Rather than subtle braking, some systems can use discreet steering interventions.
ALKS is designated a Level 3 system by the UN’s Economic Commission for Europe.
This signifies that the person at the wheel is not driving when the automated systems are engaged, but can step in at any time and must take over at the system’s request.
With a Level 3 system activated, the user is allowed to do other things, such as watch a movie or even send a text message, but must retain some level of alertness to what is happening around them.
There are five stages of autonomy for self-driving cars, with Level 5 being full autonomy.
While it is similar to the technology already being used by Tesla, which it calls Autopilot, the US firm’s system is only deemed Level 2 – where drivers are expected to keep their full attention on traffic.
Lane Keeping Assist – a function that’s been available in new cars for over a decade – is also deemed to fall into Level 1 and 2 because it only alerts the driver that they are veering out of their lane and it is up to the user to steer the vehicle.
Matthew Avery, research director, said last year: ‘The Government’s proposed timeline for the introduction of automated technology must be revised. It simply isn’t safe enough and its introduction will put UK motorists’ lives at risk.’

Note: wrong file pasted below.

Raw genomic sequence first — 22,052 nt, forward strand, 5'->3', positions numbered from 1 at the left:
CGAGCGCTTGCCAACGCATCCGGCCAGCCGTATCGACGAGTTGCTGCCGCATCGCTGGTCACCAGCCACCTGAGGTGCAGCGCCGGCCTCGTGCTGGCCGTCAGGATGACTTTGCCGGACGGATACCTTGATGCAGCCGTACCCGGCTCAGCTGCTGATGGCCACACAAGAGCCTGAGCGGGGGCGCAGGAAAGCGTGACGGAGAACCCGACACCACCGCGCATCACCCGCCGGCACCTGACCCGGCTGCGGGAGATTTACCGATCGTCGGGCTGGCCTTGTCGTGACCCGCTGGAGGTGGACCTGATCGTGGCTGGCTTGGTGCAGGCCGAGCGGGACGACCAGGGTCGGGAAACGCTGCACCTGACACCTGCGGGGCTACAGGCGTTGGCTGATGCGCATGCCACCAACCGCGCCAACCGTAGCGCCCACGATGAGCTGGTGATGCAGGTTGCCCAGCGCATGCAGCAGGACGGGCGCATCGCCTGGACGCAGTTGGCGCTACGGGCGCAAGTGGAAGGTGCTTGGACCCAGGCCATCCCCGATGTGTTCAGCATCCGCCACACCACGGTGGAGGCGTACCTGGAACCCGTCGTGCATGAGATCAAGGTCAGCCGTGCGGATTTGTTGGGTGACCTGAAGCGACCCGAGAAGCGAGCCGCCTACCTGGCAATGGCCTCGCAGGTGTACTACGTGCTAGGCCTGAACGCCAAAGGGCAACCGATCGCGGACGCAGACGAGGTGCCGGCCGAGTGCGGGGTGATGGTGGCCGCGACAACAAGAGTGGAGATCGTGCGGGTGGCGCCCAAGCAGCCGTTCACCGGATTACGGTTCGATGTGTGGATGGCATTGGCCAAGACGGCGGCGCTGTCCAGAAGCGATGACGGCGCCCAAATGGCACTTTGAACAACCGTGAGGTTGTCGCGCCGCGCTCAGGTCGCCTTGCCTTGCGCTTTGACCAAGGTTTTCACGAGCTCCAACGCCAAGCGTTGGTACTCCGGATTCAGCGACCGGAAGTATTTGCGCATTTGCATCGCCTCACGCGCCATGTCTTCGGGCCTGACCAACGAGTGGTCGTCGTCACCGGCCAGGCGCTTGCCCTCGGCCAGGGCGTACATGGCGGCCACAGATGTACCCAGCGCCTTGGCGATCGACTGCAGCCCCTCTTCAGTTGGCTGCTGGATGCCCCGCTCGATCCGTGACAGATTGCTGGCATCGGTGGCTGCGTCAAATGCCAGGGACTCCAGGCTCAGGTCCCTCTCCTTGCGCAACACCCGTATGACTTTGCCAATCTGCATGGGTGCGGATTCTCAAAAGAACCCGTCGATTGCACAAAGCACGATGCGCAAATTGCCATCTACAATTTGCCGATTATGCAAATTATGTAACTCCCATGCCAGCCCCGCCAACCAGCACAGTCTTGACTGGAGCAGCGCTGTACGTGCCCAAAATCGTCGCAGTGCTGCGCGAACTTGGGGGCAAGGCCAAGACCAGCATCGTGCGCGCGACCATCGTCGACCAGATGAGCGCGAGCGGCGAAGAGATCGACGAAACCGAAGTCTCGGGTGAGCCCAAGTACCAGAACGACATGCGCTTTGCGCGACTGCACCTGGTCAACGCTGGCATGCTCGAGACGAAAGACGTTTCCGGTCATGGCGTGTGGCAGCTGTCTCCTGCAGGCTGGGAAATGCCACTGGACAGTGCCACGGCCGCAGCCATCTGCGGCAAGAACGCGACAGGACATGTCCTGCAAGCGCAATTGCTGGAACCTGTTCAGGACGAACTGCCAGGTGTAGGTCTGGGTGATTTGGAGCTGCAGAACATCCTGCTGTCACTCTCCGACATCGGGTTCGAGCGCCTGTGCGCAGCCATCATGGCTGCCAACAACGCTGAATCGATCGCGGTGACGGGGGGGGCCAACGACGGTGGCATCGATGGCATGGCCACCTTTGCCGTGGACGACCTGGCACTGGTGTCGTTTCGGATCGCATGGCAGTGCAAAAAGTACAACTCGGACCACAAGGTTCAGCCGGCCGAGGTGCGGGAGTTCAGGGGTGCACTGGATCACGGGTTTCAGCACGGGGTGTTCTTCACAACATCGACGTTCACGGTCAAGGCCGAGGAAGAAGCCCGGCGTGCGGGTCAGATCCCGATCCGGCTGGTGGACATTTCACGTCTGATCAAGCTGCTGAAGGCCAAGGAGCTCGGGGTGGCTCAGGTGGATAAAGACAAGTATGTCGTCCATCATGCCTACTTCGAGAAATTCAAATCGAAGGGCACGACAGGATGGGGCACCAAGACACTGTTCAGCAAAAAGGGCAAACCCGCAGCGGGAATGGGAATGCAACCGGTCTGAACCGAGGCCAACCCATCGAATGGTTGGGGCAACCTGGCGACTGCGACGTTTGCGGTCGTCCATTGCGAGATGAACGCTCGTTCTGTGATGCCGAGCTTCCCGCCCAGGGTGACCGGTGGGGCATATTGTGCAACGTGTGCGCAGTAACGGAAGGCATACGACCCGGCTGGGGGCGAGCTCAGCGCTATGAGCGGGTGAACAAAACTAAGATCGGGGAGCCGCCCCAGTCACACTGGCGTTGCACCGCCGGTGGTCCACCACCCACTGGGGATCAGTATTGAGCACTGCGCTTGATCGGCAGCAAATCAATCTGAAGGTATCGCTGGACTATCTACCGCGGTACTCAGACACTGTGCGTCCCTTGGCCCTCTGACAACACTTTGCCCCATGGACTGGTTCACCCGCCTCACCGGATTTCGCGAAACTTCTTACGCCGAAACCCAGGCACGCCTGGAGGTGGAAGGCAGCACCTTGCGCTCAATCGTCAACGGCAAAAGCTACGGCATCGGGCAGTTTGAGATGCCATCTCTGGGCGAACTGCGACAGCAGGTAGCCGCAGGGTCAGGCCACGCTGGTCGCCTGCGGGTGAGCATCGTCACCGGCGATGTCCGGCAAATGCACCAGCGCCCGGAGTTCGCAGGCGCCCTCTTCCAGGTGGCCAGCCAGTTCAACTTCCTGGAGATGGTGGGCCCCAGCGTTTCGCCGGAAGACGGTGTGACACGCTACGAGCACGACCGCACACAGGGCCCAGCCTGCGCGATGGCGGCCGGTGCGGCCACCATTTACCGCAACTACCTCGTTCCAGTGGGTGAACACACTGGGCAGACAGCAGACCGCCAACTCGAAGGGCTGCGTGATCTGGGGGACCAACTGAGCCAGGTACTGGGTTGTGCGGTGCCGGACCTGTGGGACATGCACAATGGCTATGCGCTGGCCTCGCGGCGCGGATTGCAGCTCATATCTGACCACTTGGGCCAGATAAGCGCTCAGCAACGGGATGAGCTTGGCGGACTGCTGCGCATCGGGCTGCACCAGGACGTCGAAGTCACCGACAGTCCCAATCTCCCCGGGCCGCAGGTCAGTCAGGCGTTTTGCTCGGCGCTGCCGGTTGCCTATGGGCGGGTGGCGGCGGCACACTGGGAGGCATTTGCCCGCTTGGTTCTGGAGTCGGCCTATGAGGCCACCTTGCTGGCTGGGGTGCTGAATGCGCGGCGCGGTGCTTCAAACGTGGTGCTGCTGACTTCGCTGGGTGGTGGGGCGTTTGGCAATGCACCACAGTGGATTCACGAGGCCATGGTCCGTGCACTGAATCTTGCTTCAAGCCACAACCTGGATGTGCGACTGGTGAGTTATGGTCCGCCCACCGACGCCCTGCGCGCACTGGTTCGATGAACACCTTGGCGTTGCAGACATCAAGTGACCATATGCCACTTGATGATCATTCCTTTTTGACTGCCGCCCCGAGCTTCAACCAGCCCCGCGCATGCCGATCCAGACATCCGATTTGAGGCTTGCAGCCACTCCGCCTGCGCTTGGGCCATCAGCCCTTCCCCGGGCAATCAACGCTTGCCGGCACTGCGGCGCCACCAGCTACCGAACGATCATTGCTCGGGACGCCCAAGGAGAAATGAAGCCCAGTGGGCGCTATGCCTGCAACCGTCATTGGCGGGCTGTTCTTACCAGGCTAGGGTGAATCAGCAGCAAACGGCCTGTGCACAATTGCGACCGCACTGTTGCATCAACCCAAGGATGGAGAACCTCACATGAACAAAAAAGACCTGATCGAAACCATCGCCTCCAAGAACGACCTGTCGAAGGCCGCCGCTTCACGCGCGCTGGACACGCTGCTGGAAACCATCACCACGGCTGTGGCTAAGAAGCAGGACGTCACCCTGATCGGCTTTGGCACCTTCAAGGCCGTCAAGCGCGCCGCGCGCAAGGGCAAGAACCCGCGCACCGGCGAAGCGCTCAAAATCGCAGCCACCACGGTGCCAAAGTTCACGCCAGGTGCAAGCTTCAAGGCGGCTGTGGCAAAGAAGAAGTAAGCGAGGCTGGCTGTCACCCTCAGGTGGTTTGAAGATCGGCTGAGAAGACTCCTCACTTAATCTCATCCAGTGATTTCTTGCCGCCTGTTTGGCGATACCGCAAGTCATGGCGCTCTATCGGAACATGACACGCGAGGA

Commenting on the principles published this week, he said they mark a ‘key milestone’ in ensuring there is no confusion around the capabilities of assisted driving systems and future automated systems, as well as the responsibilities of the drivers using them.
‘We have long advocated consistency of terminology,’ Avery said.
‘There are two clear states – a vehicle is either assisted with a driver being supported by technology or automated where the technology is effectively and safely replacing the driver.
‘We urge manufacturers now to use simple marketing that does not over promise functionality and the key is for them to be delivered consistently across all marketing material, as well as through effective dealership education and their subsequent conversations and engagement with consumers.’
Jim Holder, editorial director, What Car?, says the wording used to describe automated driving technologies has for a long time been a source of contention, with some buyers ‘led to believe the technology is more capable than its intended use’.
Such is the scale of the issue that courts in some countries, including Germany, have since banned the marketing of words like ‘Autopilot’ to ensure customers are not misled or do not misunderstand the limitations of the technology.
He said: ‘Having a set of guiding principles to protect UK customers is a welcome move and will help ensure manufacturers are consistent with their language and the boundaries of the technology in their vehicle.
‘The difference between automated driver features and driver assist features are big, and many buyers remain unclear about the limitations of the technologies.
‘With developments in autonomous driving taking place at an increasingly rapid pace, it’s important manufacturers remain honest with buyers.
‘Autonomous cars will help reduce road accidents, but only when the technology is fully developed, and this has to be accurately communicated to buyers.’